Wilder is a fast learner and his food motivation makes him “easy” to train. At the same time he’s an easily distracted teenager who cannot focus on one thing for too long. Thus, we try to keep training sessions short and make sure they always end while we’re still having fun. Patience and consistency is my mantra...
Hilary made a new friend at the club – a 4-month old Golden Retriever girl whose owner had brought her along for socialisation.
Hilary loves to play with puppies so I think this girl had a very positive experience :-)
In the weekends we go for long walks to soak up as much daylight as possible. Titan and Wilder love to run back and forth on the beach and in and out of the cold water.
The sun sets early in the afternoon and it usually gets dark before we are back home.
The boys looked a tiny bit tired after their romp on the beach.
While Wilder is in adolescence we return to training basic things, like encouraging good indoor manners for example. Right now he is going through the second chewing phase so when he visits indoors we practise the “leave the shoes alone and chew on this toy instead” routine. I think it will take some time before we can trust him with our shoes in the hallway but it has worked with all our other Mals so I’m confident it will work with Wilder too. Eventually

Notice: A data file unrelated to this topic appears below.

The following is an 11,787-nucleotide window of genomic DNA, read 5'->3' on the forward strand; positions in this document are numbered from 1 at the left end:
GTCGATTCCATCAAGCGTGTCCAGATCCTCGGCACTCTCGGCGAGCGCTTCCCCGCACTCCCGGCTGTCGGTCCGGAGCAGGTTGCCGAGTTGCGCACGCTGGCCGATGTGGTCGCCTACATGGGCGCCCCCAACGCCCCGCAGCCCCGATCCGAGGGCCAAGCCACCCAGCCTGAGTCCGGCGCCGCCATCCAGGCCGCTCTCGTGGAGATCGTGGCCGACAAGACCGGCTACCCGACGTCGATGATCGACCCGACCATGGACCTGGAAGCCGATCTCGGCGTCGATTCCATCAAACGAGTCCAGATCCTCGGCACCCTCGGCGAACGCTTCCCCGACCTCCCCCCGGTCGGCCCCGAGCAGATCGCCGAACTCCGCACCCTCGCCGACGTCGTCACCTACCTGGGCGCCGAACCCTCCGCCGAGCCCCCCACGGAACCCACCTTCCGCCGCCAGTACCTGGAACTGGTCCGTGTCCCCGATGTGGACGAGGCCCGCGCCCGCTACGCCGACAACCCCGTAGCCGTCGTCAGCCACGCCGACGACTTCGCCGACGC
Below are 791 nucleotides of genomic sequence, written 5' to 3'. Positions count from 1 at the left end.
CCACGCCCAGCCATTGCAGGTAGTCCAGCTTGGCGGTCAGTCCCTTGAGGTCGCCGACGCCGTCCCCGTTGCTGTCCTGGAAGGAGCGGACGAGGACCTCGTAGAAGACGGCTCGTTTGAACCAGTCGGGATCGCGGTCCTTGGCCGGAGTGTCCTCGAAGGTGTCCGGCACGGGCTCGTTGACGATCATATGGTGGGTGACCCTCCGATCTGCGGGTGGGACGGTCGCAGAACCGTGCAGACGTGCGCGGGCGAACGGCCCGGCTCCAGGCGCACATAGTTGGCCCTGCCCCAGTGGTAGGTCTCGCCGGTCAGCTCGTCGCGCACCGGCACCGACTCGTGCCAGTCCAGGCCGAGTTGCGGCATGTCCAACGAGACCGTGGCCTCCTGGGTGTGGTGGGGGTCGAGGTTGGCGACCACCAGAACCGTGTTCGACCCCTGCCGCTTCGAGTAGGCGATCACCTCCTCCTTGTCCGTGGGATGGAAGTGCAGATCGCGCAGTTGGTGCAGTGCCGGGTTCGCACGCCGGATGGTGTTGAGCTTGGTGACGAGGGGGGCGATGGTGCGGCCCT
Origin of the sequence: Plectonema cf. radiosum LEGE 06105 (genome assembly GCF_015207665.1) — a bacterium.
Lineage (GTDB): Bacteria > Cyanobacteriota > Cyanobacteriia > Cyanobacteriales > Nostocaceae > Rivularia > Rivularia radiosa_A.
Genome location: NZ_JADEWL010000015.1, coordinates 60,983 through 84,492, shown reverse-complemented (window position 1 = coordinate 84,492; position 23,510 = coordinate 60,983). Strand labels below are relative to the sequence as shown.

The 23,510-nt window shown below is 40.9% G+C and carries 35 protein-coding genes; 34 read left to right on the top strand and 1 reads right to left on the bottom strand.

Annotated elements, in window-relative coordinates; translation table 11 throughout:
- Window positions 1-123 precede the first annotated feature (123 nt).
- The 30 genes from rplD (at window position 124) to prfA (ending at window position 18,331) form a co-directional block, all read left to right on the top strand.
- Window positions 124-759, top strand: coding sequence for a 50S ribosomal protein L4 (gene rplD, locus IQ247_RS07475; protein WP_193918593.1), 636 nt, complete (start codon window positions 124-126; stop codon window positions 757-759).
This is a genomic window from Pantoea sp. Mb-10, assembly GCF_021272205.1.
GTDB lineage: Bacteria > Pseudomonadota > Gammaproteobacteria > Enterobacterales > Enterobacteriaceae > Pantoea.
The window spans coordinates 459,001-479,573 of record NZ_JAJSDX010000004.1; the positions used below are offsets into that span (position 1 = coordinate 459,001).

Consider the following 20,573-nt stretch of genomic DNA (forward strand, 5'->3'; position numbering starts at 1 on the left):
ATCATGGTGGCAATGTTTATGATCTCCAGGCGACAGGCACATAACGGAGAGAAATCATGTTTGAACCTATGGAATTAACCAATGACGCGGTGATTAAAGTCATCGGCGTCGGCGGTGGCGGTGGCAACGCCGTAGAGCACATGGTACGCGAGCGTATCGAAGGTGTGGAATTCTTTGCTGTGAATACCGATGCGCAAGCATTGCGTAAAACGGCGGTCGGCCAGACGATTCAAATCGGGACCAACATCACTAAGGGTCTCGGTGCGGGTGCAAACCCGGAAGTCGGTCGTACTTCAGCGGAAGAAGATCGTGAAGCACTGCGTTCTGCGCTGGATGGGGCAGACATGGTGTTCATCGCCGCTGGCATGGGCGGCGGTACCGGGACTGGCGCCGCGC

We hooked up Wilder for his first run in front of the wagon today. He turned 9 months old this week and it’s high time that he gains some experience of working on a team. We normally start our puppies in harness a little earlier, at around 5-7 months of age, but since it’s been a warm and humid end to the summer, and since Wilder has been growing a lot during Aug-Sept, we decided to wait a little longer with his first hookup. When we introduced him to his harness today he stepped into it like a pro and worked like he had done it a million times before. A complete natural!
A happy team!
Hilary worked in single lead for the first time today and did a great job. She has gained a lot of experience from working alongside Tuisku this summer, and during last winter.
Wilder started out next to Titan in wheel but finished the run working alongside Hilary in lead.
Halfway into the trail we took a water break to allow the dogs to cool down and to practise the line-out routine. It’s not hard to get the dogs to run, but to keep them calm and orderly before the run, and during breaks, requires a bit more work
Hilary worked well today and we could see that this summer’s bikejoring has paid off. Instead of taking a complete break from road work this summer we have trained our dogs on a moderate basis each week. All the dogs (except for Wilder) have been doing 5 km evening runs about three times a week next to the bicycle, sometimes one-at-a-time but most often in pairs.
It was a good first run for Wilder that promised well for the future.
Well done pup!